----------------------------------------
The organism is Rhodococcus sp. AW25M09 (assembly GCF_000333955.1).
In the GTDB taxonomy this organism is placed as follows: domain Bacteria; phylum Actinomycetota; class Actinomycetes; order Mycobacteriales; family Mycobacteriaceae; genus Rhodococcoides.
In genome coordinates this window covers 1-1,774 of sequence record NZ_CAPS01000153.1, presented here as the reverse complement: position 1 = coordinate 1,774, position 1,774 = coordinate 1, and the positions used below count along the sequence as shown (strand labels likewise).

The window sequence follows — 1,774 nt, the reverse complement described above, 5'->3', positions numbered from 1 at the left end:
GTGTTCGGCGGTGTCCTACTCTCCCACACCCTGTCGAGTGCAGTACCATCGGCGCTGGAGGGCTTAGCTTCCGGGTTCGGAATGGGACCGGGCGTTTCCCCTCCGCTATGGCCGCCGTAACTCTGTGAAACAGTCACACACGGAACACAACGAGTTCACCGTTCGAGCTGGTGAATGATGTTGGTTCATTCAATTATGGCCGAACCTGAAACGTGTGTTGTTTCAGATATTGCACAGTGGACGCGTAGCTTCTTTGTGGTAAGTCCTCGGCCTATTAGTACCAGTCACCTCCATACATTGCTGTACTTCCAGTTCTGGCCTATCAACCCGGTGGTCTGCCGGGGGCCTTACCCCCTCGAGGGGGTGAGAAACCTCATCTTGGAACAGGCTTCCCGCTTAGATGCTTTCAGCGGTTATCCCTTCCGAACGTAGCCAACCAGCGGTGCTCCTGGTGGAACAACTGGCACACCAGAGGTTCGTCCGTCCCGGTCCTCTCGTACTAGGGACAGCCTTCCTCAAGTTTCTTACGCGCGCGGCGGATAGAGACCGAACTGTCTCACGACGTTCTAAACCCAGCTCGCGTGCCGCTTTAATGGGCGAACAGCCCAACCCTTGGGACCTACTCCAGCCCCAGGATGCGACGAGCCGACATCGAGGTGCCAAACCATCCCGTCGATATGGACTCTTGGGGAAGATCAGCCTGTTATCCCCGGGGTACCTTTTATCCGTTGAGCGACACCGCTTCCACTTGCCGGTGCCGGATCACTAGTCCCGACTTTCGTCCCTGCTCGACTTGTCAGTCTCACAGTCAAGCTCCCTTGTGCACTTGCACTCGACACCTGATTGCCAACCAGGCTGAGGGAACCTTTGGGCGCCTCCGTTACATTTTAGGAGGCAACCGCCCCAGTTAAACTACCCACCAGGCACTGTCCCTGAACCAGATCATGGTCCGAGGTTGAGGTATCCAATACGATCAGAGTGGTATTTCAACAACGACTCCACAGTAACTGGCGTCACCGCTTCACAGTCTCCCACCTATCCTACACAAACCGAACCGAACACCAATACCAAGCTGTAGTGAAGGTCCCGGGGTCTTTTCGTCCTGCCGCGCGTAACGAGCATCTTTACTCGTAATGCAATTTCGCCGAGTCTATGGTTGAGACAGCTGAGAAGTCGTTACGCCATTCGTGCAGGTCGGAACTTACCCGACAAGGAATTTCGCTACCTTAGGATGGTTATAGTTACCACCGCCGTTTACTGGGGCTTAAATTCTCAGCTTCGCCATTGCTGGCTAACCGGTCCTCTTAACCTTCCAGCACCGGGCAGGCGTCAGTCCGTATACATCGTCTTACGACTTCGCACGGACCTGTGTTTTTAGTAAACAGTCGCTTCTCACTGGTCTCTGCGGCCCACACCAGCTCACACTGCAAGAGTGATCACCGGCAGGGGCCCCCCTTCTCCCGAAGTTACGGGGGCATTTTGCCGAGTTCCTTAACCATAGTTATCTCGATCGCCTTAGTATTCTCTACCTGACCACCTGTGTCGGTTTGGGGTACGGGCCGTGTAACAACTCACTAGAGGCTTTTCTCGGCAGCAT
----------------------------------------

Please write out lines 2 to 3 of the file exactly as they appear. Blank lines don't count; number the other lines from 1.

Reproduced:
In the GTDB taxonomy this organism is placed as follows: domain Bacteria; phylum Actinomycetota; class Actinomycetes; order Mycobacteriales; family Mycobacteriaceae; genus Rhodococcoides.
In genome coordinates this window covers 1-1,774 of sequence record NZ_CAPS01000153.1, presented here as the reverse complement: position 1 = coordinate 1,774, position 1,774 = coordinate 1, and the positions used below count along the sequence as shown (strand labels likewise).